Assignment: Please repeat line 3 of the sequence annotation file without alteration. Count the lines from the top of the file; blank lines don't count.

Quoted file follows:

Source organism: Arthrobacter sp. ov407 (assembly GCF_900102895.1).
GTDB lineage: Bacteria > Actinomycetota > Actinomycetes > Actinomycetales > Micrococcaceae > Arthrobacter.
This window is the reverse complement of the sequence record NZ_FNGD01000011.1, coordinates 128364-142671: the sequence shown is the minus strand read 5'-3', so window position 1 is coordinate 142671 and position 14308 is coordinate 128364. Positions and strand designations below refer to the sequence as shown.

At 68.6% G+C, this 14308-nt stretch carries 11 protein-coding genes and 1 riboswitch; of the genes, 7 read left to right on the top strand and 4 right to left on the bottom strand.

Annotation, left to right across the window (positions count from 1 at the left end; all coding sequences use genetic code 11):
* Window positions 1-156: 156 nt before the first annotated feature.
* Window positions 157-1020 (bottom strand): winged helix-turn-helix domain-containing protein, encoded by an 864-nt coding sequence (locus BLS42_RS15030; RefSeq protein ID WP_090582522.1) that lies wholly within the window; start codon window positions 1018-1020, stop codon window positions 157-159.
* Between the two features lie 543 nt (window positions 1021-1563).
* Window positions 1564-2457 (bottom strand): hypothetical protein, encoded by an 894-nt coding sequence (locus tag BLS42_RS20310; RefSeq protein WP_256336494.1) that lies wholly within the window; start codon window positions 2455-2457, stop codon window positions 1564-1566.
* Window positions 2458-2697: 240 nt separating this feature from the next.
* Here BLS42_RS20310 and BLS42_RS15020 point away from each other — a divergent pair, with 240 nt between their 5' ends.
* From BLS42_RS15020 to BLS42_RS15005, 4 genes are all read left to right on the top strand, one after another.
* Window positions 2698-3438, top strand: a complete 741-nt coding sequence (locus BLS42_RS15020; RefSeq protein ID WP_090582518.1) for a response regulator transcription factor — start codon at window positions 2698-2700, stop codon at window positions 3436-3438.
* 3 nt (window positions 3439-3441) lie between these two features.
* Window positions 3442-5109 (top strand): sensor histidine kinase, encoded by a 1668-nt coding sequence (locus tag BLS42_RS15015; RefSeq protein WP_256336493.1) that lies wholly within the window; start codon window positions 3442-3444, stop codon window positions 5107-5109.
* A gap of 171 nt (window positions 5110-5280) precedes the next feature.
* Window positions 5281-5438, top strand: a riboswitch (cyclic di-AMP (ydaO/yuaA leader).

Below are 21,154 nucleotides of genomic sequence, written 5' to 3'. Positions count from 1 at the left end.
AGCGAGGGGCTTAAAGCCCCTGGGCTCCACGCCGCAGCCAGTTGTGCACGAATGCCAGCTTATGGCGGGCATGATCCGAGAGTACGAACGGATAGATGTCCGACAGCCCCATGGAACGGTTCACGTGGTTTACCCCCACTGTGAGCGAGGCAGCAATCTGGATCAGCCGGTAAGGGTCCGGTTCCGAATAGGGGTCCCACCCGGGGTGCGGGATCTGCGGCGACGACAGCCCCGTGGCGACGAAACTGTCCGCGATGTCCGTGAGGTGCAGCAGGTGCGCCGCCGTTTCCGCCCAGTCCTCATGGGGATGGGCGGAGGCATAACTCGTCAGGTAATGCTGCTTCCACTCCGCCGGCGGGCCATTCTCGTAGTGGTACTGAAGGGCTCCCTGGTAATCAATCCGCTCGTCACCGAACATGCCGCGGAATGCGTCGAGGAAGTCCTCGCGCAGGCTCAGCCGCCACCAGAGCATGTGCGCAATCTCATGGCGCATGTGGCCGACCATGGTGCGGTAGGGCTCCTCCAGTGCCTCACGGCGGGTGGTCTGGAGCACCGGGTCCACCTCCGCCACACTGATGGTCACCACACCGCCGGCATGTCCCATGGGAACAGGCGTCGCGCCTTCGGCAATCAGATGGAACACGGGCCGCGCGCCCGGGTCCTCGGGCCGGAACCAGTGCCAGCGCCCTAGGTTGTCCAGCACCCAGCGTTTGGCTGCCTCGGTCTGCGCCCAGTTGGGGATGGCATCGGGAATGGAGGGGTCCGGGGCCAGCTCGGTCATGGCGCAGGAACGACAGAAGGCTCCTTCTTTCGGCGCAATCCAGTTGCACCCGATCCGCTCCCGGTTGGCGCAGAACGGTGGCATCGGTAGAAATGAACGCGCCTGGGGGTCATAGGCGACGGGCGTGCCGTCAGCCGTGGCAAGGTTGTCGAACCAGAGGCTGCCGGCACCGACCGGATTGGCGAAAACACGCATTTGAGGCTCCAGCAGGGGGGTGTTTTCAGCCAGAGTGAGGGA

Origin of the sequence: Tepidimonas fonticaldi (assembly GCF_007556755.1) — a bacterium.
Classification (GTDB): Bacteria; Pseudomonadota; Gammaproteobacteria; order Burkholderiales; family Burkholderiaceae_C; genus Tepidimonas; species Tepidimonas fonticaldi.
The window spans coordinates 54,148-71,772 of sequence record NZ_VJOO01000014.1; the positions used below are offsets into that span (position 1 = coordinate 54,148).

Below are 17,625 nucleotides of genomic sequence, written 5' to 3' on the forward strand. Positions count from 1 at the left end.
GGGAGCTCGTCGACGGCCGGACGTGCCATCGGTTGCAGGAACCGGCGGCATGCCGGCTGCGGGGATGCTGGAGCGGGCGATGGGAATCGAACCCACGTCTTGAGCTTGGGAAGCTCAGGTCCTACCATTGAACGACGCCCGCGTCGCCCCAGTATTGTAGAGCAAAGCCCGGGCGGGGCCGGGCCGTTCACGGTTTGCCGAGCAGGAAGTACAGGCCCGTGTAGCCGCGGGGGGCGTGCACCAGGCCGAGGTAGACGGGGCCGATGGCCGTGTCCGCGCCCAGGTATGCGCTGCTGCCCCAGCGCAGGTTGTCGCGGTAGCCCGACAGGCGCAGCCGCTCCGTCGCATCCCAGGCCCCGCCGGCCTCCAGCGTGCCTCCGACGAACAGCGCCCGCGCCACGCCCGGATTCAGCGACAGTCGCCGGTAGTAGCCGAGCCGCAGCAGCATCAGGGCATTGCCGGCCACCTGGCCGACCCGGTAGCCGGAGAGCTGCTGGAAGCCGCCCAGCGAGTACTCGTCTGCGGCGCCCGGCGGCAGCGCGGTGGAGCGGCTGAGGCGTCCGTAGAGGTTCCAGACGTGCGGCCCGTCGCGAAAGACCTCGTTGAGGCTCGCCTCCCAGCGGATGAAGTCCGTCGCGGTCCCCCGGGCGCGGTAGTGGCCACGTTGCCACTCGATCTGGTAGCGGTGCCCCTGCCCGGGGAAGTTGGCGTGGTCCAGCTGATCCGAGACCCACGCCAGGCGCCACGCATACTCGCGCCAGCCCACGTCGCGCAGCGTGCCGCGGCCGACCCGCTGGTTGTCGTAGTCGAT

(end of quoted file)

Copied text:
This window is the reverse complement of the sequence record NZ_FNGD01000011.1, coordinates 128364-142671: the sequence shown is the minus strand read 5'-3', so window position 1 is coordinate 142671 and position 14308 is coordinate 128364. Positions and strand designations below refer to the sequence as shown.